After receiving quite a few reports from users of www.frida.re of kernel panic upon attaching the second time to a process, I finally got around to debugging the kernel to figure out what was going on.
First, a little background. Frida hooks function calls by rewriting the function’s prologue in memory. In order to do so it has to make the containing memory page writable, patch the code, and later revert it. As shared libraries are mapped and not copied into memory, the kernel can share their memory pages between processes. Those memory pages are copy-on-write, and any local modification will simply give your process its own copy of the memory page in question. Whenever Frida intercepts a function in a shared library, this side-effect occurs. Upon attaching to a process, Frida itself hooks one such function, and as a user of Frida you may be hooking plenty of them as well. Also, every time Frida attaches to a process it probes portions of its address space, which also means parsing the metadata of its loaded shared libraries. This parsing ends up reading some of those same memory pages.
Having been increasingly frustrated by this looming kernel panic but never finding a big enough chunk of time to investigate it properly, an opportunity finally presented itself. I fired up /bin/cat as a guinea pig program in one terminal, and attached to it with Frida once, then detached. Next, with /bin/cat still running, I ran vmmap and copied its output to my debugger machine. Next I requested Frida to attach a second time, and the kernel panic triggered as usual. The machine was now waiting for a debugger to attach, so I fired up lldb and attached to it. A quick look at the call-stack revealed that it was hitting a failing assertion while handling mach_vm_read_overwrite. By looking at the arguments it was clear where it was requested to read from, and how many bytes. Looking back at the vmmap output, I noticed something peculiar. It was asked to read the first pages of a shared library, and unlike all the other libraries, and all other pages of this library, the second page was marked PRV (private) and not COW (copy-on-write). This made perfect sense, because I knew Frida hooked one function in this particular library. “Could it be a bug when handling a read spanning COW and PRV pages?” I quickly wrote a tiny C program to test out this theory, and yep, that was the issue. After simplifying it further I arrived at this:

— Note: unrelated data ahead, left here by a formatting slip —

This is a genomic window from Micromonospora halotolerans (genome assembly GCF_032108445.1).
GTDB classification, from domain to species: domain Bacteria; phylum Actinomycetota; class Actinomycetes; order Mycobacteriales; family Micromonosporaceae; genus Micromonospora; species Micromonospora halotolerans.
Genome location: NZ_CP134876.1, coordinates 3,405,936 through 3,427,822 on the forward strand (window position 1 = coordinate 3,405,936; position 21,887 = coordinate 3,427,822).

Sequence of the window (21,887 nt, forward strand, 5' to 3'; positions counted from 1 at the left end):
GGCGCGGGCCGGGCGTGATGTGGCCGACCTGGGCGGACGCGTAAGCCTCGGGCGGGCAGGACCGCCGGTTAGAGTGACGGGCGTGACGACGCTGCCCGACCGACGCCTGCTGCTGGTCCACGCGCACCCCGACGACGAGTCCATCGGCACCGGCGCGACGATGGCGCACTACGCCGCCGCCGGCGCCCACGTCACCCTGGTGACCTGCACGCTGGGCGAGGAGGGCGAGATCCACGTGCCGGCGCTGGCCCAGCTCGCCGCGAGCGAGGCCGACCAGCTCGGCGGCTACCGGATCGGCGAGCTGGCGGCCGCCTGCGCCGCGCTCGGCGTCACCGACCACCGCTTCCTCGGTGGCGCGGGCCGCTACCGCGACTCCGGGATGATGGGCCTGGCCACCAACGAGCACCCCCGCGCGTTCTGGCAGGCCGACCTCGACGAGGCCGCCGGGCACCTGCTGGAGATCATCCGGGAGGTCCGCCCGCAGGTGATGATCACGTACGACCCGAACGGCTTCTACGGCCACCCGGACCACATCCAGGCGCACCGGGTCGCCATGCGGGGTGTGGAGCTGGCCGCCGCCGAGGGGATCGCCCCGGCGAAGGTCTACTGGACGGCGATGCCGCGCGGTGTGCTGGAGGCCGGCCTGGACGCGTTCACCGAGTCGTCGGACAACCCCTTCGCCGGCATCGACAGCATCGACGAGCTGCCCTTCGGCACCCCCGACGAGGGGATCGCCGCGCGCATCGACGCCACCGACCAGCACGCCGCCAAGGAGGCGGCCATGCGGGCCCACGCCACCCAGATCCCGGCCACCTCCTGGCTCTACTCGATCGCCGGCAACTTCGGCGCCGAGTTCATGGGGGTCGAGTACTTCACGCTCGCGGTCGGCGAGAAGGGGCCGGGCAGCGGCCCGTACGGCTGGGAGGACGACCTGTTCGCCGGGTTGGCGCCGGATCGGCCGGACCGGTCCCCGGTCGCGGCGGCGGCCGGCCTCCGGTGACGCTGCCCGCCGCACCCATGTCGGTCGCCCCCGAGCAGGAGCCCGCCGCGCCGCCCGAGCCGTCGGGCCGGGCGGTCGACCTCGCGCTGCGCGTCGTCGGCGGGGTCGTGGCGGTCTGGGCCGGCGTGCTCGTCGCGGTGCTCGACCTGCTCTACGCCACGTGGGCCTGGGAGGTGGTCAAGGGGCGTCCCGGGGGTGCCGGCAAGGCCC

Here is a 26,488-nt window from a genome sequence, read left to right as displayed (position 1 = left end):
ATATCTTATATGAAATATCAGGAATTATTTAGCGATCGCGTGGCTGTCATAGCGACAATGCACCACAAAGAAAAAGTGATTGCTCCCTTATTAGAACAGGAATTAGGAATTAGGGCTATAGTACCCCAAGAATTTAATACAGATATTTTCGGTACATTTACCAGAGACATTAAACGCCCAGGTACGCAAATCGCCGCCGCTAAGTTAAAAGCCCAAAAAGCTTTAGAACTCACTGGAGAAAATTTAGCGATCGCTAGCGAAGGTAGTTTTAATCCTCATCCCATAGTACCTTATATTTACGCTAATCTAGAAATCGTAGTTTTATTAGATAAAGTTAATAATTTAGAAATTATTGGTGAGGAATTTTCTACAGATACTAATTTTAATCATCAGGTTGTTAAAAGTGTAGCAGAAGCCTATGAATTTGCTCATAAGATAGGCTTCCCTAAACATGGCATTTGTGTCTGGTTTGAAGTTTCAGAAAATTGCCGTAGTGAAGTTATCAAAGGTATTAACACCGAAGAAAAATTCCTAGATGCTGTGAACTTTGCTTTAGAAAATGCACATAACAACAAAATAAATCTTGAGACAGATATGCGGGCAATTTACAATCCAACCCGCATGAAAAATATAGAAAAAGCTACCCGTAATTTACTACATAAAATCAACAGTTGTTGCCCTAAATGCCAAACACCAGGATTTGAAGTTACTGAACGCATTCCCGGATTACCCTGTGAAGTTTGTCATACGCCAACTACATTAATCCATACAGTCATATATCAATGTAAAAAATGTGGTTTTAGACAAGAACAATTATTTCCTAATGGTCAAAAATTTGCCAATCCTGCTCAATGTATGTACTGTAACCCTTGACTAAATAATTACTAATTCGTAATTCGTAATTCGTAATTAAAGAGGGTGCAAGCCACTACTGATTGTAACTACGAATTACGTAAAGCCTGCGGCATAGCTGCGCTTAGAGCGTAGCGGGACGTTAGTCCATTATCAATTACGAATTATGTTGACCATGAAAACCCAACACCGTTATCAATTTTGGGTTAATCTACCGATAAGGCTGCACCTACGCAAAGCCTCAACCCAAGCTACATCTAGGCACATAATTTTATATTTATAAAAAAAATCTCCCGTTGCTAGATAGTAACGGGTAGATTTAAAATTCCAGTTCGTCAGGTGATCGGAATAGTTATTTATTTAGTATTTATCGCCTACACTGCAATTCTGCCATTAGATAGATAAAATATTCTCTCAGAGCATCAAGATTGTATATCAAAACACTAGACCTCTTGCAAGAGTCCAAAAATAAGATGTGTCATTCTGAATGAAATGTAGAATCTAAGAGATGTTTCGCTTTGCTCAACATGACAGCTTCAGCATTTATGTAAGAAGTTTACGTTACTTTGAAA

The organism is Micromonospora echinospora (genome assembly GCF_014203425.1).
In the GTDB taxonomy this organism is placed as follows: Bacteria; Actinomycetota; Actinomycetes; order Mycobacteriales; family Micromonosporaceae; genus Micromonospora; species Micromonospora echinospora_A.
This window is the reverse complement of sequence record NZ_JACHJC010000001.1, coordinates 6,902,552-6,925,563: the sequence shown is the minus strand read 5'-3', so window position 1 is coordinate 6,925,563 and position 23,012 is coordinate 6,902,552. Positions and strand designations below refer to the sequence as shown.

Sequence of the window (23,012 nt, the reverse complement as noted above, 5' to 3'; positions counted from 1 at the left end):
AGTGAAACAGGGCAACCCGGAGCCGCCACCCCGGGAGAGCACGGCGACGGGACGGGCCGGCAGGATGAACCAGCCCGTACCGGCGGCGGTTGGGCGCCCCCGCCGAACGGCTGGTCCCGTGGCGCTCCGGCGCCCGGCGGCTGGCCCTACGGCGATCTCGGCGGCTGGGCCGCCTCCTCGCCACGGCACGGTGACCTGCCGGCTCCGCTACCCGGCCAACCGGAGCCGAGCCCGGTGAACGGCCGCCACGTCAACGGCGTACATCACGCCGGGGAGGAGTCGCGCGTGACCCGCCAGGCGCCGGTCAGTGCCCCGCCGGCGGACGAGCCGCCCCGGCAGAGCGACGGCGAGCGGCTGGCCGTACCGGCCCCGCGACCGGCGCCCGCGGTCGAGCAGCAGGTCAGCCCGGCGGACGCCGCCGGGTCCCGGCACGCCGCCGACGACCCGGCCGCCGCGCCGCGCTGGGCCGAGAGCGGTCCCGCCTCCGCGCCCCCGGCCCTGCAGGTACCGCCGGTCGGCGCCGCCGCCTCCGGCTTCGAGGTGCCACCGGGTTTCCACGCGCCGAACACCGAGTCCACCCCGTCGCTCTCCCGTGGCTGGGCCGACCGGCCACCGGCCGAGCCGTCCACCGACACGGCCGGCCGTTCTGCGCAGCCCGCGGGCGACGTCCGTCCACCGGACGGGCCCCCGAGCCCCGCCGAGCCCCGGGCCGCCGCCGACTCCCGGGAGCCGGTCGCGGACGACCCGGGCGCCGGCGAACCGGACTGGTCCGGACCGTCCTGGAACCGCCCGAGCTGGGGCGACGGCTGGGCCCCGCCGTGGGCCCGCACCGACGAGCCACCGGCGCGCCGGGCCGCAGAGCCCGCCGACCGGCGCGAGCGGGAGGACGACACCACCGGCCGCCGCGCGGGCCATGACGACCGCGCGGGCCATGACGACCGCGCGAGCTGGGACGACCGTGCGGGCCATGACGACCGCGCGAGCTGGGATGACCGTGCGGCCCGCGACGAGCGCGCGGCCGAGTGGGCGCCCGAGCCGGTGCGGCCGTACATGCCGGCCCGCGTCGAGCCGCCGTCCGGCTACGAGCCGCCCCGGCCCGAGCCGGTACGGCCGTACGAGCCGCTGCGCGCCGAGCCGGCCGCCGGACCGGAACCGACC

#include <mach-o/dyld.h>#ifndef __LP64__
# define mach_vm_protect vm_protect
# define mach_vm_read_overwrite vm_read_overwrite
#endifextern kern_return_t mach_vm_protect (vm_map_t,
mach_vm_address_t, mach_vm_size_t, boolean_t, vm_prot_t);
extern kern_return_t mach_vm_read_overwrite (vm_map_t,
mach_vm_address_t, mach_vm_size_t, mach_vm_address_t,
main (int argc, char * argv)
volatile char * library;
const mach_vm_size_t page_size = getpagesize ();
const mach_vm_size_t buffer_size = 3 * page_size;
mach_vm_size_t result_size; library = (char *) _dyld_get_image_header (2);
mach_vm_protect (mach_task_self (),
(mach_vm_address_t) (library + page_size), page_size, FALSE,
VM_PROT_READ | VM_PROT_WRITE | VM_PROT_COPY);
library[page_size]++; /* COW -> PRV transition */
library[page_size]--; /* undo dummy-modification */
result_size = 0; /* panic! */
mach_vm_read_overwrite (mach_task_self (),
(mach_vm_address_t) library, buffer_size,
(mach_vm_address_t) buffer, &result_size);
Compile and run, and observe an instant kernel panic on the latest OS X and iOS. Update: Incorporated improvements from https://github.com/jdmoreira/KernelPanic-10LOC.
Latest Frida from git now has a workaround where we limit our reads to one page at a time. This will be part of the upcoming 1.6.9 release, to be released soon.
Note: I reported this to Apple on the 20th of February 2015, though my impression from past events is that they’re not likely to fix this anytime soon.